informa
/
News

Analyst: Intel's Itanium Chip Will Hurt Sun Most

Analyst says Sun Microsystems will lose share in the server market because of Intel's 64-bit Itanium chip.
There's more bad news for Sun Microsystems. One day after the company again set lowered revenue and earnings forecasts for the current quarter, an influential technology analyst said Intel's new 64-bit Itanium chip will cost the company "a significant loss of share within 2 to 3 years" in the server market.

In a research report issued Wednesday morning, US Bancorp Piper Jaffray analyst Ashok Kumar notes that all major Unix server vendors, with the exception of Sun, will offer their customers Itanium-based systems in addition to their proprietary offerings. Intel officially unveiled Itanium Tuesday after nearly two years of delays. At the same time, Compaq, Hewlett-Packard, and IBM, as well as PC-maker Dell Computer, announced systems based on the new chip.

Though most vendors haven't set pricing, officials at those companies have indicated in interviews that their Itanium-based products will sell for tens of thousands of dollars less than even Sun's mid-range products. For instance, a fully configured version of Dell's PowerEdge 7150 server with four 800-MHz Itanium processors will likely sell for between $40,000 and $45,000, say Dell officials. By comparison, Sun's Enterprise 3500 server, with four 400-MHz UltraSPARC modules, comes in at more than $90,000.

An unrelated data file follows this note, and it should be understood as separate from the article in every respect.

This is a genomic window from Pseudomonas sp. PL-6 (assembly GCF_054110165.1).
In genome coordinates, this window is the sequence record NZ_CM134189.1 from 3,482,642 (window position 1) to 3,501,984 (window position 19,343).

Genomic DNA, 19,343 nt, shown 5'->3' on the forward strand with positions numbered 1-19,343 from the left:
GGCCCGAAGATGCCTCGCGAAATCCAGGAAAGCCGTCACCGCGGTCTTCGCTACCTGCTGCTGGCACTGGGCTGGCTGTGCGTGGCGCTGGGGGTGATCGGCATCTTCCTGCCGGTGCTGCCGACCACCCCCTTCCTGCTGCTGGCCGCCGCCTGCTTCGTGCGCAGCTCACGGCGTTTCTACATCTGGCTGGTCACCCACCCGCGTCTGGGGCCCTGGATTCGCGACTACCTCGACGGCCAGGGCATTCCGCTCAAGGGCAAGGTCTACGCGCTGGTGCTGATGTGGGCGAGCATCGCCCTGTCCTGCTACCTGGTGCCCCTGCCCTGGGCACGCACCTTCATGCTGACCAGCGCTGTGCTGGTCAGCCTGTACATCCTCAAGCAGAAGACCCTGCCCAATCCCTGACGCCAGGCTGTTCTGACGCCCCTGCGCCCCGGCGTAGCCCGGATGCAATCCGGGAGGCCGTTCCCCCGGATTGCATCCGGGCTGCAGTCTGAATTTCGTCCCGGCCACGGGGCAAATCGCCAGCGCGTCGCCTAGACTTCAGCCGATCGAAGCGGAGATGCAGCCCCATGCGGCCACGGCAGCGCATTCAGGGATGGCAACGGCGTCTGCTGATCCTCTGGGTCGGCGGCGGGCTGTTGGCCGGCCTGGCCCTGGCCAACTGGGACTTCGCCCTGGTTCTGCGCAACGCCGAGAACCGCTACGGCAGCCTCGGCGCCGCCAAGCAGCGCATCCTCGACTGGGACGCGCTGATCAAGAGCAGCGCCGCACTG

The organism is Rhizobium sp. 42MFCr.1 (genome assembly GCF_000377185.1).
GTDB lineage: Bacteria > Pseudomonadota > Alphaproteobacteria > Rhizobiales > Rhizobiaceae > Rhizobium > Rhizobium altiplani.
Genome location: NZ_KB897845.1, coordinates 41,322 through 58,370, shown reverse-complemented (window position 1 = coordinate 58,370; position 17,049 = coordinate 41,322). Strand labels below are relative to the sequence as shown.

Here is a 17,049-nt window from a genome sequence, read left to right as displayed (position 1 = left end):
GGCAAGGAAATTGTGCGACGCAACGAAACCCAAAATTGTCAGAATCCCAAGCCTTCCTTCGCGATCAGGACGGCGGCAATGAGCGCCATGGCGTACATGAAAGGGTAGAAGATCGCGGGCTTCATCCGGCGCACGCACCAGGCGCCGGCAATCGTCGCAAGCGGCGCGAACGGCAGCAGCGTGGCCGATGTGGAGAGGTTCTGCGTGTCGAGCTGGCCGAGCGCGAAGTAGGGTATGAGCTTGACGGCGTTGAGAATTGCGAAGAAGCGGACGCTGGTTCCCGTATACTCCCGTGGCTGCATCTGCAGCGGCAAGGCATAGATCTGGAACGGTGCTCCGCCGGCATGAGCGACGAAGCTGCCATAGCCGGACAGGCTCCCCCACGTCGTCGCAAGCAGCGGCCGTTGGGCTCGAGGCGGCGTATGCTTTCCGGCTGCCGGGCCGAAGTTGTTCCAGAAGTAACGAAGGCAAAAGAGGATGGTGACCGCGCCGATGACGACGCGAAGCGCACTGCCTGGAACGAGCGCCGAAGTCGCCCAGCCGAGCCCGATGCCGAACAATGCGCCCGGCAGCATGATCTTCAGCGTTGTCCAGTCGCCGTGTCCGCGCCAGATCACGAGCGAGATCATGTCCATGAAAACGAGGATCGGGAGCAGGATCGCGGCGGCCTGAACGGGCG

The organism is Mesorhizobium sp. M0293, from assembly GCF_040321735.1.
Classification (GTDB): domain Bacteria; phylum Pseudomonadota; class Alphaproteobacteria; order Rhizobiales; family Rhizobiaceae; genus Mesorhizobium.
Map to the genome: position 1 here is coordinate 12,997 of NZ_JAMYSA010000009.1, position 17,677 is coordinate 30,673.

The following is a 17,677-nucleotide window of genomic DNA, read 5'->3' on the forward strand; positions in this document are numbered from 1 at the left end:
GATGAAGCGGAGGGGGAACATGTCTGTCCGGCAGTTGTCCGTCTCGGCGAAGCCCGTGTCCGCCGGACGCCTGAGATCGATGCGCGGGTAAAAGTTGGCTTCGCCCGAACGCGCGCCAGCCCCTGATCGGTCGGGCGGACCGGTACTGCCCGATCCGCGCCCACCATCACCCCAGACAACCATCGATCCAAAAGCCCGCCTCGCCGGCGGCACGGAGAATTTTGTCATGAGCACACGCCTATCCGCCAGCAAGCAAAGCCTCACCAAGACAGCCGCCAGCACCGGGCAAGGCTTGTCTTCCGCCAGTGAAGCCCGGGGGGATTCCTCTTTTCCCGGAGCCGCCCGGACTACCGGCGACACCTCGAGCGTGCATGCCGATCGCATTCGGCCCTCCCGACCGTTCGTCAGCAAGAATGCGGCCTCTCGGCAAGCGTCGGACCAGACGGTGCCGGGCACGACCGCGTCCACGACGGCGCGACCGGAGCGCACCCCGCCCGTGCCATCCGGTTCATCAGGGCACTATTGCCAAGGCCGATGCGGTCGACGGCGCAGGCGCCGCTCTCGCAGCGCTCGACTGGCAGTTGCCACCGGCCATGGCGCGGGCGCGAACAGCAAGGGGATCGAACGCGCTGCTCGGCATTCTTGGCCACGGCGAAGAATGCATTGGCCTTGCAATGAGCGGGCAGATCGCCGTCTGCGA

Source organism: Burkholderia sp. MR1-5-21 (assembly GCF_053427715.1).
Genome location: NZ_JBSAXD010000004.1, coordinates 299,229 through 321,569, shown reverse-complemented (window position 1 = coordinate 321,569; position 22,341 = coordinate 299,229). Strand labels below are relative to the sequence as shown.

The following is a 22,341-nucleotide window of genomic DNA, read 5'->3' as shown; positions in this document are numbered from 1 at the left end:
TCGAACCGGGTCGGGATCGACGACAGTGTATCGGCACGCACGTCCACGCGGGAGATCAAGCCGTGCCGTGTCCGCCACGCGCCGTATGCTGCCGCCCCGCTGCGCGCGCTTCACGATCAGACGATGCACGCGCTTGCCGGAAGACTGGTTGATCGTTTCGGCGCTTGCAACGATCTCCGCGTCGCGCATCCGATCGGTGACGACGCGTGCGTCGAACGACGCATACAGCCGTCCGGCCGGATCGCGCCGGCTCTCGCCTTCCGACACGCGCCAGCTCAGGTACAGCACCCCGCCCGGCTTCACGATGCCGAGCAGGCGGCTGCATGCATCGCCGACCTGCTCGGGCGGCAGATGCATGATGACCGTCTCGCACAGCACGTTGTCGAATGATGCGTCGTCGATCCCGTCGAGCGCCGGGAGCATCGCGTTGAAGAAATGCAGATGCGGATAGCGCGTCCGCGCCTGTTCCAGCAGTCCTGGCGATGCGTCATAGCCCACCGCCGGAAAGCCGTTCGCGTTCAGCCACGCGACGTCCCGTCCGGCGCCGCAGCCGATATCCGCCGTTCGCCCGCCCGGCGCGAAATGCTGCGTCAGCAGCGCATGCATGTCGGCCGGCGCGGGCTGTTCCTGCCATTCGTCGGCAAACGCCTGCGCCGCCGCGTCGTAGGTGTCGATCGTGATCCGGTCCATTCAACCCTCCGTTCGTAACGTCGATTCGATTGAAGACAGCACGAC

In his report, Kumar, often one of Intel's biggest critics, suggests Sun should give up its resistance to using third-party processors. "The major loser in this transition is Sun. Sun is the only major server vendor that's continuing to use a single-track strategy, offering only its proprietary SPARC platforms and its proprietary operating system," Kumar says.

For their part, Sun officials say the tight integration between SPARC chips and the company's Solaris OS adds up to better reliability and value. "You have to look beyond the price of the box and consider total cost of ownership, which is where we excel," says Chris Kruell, group marketing manager for computer systems at Sun.

Sun said Tuesday that it expects fiscal fourth-quarter revenue to fall between $3.8 billion and $4 billion, compared with $5 billion in same period last year and $4.1 billion in the third quarter. Sun also said it now expects earnings per share for the quarter, ending June 30, of 2 cents to 4 cents, excluding one-time events. Analysts surveyed by Thomson Financial/First Call had been expecting per-share earnings of 6 cents. Sun blames much of the shortfall on weak sales in Europe.